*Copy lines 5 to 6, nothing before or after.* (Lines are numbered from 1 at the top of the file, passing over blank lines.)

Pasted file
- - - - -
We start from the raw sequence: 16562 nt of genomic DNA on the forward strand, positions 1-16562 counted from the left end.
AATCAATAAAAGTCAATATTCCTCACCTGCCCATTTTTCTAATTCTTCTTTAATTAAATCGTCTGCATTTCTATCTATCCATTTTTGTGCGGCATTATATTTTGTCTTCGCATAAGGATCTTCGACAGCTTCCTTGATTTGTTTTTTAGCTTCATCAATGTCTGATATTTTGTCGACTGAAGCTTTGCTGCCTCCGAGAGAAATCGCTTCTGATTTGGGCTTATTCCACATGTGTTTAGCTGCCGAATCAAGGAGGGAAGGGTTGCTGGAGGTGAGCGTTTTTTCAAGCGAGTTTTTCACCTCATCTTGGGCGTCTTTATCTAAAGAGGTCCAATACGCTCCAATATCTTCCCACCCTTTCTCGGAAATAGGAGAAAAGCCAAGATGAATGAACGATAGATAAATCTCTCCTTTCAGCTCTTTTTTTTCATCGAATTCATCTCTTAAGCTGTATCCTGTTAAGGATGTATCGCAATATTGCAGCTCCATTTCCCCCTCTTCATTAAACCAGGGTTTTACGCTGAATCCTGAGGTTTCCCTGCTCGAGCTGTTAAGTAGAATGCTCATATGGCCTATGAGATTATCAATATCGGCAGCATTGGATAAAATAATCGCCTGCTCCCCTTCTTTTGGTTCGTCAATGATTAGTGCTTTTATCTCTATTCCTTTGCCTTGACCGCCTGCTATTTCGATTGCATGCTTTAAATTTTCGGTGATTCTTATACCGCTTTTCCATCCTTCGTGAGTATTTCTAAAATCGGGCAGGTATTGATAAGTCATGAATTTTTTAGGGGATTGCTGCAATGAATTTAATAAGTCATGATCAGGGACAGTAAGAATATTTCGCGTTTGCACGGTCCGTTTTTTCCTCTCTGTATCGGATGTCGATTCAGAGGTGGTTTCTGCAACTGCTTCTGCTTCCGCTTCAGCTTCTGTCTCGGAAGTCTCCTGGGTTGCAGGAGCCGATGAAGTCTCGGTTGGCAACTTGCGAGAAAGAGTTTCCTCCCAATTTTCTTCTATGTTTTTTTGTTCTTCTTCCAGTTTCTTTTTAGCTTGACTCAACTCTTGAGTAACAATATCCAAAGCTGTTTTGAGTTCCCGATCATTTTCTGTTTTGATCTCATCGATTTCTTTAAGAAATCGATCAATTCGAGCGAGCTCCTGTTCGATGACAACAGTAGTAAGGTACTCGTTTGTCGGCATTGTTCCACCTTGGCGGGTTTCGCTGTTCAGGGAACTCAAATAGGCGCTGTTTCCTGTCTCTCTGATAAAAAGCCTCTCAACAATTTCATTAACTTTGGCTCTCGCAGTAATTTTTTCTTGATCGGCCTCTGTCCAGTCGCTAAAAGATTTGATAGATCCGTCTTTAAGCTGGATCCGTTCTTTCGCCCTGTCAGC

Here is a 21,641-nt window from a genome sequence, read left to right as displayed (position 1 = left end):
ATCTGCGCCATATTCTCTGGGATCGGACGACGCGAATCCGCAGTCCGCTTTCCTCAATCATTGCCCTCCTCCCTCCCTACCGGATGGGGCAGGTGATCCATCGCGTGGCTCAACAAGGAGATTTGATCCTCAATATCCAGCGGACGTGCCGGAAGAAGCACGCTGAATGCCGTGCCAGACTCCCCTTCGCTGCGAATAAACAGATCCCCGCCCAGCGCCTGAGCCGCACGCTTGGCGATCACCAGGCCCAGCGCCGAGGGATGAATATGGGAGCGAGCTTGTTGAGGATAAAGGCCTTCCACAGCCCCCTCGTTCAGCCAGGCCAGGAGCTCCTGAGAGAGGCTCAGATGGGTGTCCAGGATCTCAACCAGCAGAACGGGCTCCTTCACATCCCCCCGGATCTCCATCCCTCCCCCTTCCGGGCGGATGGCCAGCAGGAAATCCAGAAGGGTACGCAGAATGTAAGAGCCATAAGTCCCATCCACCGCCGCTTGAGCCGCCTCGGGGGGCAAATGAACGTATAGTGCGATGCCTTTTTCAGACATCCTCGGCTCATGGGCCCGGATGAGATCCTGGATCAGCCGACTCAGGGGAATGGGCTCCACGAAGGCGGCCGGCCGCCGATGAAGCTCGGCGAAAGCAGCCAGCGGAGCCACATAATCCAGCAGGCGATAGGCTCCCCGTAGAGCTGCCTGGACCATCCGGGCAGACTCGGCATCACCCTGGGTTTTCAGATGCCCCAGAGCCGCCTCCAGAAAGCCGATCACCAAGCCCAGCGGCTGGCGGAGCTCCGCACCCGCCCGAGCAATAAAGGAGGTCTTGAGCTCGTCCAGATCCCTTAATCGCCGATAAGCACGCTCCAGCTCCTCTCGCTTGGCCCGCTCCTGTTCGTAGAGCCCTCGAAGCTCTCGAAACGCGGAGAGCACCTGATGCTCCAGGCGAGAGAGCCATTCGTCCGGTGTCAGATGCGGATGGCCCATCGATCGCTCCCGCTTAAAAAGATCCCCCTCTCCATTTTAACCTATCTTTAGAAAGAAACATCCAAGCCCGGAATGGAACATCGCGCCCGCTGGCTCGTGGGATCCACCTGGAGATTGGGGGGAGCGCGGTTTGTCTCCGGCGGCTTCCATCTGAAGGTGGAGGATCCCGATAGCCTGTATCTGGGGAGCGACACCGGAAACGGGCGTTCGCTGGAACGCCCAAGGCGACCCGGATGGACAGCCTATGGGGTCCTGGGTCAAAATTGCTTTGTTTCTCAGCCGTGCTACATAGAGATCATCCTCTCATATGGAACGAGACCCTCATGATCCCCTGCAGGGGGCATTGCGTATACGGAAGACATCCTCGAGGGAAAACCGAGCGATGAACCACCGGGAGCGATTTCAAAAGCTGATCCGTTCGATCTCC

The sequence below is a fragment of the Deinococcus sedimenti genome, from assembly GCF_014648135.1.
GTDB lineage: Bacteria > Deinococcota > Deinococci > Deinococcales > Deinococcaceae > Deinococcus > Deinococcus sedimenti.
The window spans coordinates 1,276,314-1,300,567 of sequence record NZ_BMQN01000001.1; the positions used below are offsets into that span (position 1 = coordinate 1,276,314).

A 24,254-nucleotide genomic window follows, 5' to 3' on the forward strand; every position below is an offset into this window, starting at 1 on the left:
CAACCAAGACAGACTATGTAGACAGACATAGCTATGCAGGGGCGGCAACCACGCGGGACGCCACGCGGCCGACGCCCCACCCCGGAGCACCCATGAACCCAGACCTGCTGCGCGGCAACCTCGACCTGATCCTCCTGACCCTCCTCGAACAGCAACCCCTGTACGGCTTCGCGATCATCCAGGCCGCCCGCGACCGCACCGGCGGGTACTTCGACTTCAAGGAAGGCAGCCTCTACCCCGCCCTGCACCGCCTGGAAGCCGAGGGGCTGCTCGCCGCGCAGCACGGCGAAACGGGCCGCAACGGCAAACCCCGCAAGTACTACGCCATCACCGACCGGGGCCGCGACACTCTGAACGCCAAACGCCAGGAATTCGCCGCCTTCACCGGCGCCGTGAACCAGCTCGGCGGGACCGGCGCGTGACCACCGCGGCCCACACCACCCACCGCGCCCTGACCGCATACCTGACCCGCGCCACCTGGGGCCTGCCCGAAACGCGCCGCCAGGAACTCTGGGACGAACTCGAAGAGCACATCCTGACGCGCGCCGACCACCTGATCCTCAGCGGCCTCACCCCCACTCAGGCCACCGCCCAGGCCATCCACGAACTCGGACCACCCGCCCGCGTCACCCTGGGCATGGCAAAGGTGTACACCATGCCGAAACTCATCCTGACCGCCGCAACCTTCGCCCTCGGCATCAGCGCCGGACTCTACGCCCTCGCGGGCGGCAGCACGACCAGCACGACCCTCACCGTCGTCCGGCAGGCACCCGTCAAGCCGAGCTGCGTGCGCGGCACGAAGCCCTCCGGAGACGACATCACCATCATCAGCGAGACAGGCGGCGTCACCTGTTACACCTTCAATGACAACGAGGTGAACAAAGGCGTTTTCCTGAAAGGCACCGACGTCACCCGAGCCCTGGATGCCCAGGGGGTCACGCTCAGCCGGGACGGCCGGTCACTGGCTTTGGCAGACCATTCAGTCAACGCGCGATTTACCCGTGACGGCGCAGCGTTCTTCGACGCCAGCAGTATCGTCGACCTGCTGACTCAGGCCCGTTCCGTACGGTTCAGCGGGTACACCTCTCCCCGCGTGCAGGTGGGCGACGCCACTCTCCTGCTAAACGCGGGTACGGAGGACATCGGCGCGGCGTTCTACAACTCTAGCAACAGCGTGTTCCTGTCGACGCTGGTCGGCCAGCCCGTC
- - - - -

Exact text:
The sequence below is a fragment of the Deinococcus sedimenti genome, from assembly GCF_014648135.1.
GTDB lineage: Bacteria > Deinococcota > Deinococci > Deinococcales > Deinococcaceae > Deinococcus > Deinococcus sedimenti.